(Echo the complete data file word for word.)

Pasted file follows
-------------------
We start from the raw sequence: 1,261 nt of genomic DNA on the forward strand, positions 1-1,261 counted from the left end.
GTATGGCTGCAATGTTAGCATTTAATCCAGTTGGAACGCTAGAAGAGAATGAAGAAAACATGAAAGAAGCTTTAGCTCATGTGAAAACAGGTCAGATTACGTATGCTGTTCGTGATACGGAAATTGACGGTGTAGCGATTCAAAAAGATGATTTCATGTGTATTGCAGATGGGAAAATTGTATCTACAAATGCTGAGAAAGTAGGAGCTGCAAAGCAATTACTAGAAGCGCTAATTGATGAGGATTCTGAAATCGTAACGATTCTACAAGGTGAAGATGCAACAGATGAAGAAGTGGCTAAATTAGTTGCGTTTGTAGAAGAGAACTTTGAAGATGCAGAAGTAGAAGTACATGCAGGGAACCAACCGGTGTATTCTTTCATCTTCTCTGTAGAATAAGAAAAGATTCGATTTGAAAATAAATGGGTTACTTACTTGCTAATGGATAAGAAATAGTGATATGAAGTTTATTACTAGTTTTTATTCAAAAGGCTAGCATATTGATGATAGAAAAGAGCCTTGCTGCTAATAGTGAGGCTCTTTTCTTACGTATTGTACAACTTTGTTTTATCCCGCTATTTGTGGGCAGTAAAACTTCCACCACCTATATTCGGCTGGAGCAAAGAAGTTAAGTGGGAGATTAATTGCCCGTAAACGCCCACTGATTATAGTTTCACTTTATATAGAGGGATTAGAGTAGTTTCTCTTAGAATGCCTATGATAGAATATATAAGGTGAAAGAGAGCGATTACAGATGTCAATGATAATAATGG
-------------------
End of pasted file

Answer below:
We start from the raw sequence: 1,261 nt of genomic DNA on the forward strand, positions 1-1,261 counted from the left end.
GTATGGCTGCAATGTTAGCATTTAATCCAGTTGGAACGCTAGAAGAGAATGAAGAAAACATGAAAGAAGCTTTAGCTCATGTGAAAACAGGTCAGATTACGTATGCTGTTCGTGATACGGAAATTGACGGTGTAGCGATTCAAAAAGATGATTTCATGTGTATTGCAGATGGGAAAATTGTATCTACAAATGCTGAGAAAGTAGGAGCTGCAAAGCAATTACTAGAAGCGCTAATTGATGAGGATTCTGAAATCGTAACGATTCTACAAGGTGAAGATGCAACAGATGAAGAAGTGGCTAAATTAGTTGCGTTTGTAGAAGAGAACTTTGAAGATGCAGAAGTAGAAGTACATGCAGGGAACCAACCGGTGTATTCTTTCATCTTCTCTGTAGAATAAGAAAAGATTCGATTTGAAAATAAATGGGTTACTTACTTGCTAATGGATAAGAAATAGTGATATGAAGTTTATTACTAGTTTTTATTCAAAAGGCTAGCATATTGATGATAGAAAAGAGCCTTGCTGCTAATAGTGAGGCTCTTTTCTTACGTATTGTACAACTTTGTTTTATCCCGCTATTTGTGGGCAGTAAAACTTCCACCACCTATATTCGGCTGGAGCAAAGAAGTTAAGTGGGAGATTAATTGCCCGTAAACGCCCACTGATTATAGTTTCACTTTATATAGAGGGATTAGAGTAGTTTCTCTTAGAATGCCTATGATAGAATATATAAGGTGAAAGAGAGCGATTACAGATGTCAATGATAATAATGG